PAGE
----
To understand why apologizing works, you have to realize that a customer feels isolated and vulnerable when a customer relationship goes awry. If the company owns the problem, apologizes and undertakes a remedy, the customer's perceptions are validated and his value to the company is confirmed. Marti Hope Gonzales, a social psychologist at the University of Minnesota, has done research demonstrating that genuine remorse and expressions of regret are the key to a good apology, such as saying "I'm sorry, I feel awful about your problem," and then offering restitution. If the employee who takes the complaint is not authorized to make restitution, he or she should be trained to say something like, "I'm not authorized to specify what the company can do to make this up to you, but I'm taking this to my manager and we will set this right."

On a different tack, the late sociologist Erving Goffman, who devoted much of his career to research on the importance of "face," noted that apologies keep both parties' self-images intact. Thus, when the company accepts responsibility and helps to solve a customer's problem, the company looks good and the customer's feelings are legitimized.

Stonewalling or finger-pointing is a common way in which companies avoid apologizing. For example, if a customer brings back a piece of merchandise, claiming it's defective, some (improperly trained) employees will respond, "Are you sure?" To the customer, this translates into "I don't believe you." The opportunity to show respect and empathy is lost, replaced with a suggestion of mistrust. The customer is turned into an antagonist.

That's when lawsuits get rolling. When companies resist apologizing out of fear that doing so will expose them to a lawsuit, they are often bringing on their own worst nightmare. That's because liability is not really relevant to the myriad, everyday snafus that erode customer enthusiasm and brand loyalty. In fact, the earlier you apologize, the less likely you are to hear from a customer's lawyer. After all, if a manager apologizes and rebuilds the relationship, customers have little reason to pursue their grievances further.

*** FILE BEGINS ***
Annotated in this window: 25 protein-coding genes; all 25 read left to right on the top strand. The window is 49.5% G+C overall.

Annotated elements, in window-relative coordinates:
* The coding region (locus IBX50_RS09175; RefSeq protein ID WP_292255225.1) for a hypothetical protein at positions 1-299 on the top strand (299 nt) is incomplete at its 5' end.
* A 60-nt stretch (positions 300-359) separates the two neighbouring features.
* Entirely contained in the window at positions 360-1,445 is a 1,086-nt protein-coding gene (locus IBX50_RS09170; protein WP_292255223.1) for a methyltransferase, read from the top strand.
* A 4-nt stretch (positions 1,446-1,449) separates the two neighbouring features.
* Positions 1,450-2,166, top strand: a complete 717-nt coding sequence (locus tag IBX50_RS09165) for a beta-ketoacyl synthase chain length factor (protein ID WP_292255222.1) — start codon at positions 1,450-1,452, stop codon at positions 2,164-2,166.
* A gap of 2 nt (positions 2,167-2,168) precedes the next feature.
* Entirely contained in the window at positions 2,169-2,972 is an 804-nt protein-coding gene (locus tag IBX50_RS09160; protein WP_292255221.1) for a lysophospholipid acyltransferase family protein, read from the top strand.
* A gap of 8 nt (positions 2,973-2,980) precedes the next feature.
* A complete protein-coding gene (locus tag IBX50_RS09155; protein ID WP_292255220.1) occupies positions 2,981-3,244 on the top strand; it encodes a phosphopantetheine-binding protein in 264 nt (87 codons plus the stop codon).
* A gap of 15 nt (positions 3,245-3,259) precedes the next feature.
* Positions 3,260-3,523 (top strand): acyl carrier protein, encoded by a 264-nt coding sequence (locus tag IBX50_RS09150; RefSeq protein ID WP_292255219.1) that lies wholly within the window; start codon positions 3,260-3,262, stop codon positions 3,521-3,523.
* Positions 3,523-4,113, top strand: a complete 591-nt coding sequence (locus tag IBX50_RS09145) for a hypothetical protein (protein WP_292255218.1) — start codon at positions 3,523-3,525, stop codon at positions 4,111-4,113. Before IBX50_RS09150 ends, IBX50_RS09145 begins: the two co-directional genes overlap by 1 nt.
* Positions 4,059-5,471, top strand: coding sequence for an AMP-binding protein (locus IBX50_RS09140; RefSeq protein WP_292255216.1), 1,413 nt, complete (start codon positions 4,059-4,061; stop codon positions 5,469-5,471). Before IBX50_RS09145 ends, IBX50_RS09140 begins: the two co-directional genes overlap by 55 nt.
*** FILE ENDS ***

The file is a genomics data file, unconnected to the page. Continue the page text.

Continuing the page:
Handling a problem that involves personal injury obviously does require legal advice. But according to John Darley, a psychology professor at Princeton University, apologizing may be a good idea even in those instances. In cases of medical malpractice, says Darley, research shows that patients are less likely to sue if their doctors make a heartfelt apology and work to alleviate the problem.

A final note: Gallup consultants have repeatedly found that customers who are emotionally bonded to a brand -- or "fully engaged" -- will bestow upon that company a state of grace when they have a problem. Such customers are more likely to ask themselves, "Could I have caused this problem?" They're also likely to assume that a company's mistake was honest or unavoidable.

To sustain that state of grace, companies should invite customers to speak up about any problems. Provide them a complaint forum, such as toll-free numbers, help desks and Web sites. Also train your frontline workers to listen carefully, so that you learn about problems before they become the source of a customer's grudge. Truth be told, customer problems will damage your brand whether you hear about them or not -- but only if you hear about them will you have the golden opportunity to say you're sorry.


John H. Fleming, Ph.D., is Chief Scientist -- Marketplace Consulting and HumanSigma at Gallup. He is coauthor of Human Sigma: Managing the Employee-Customer Encounter.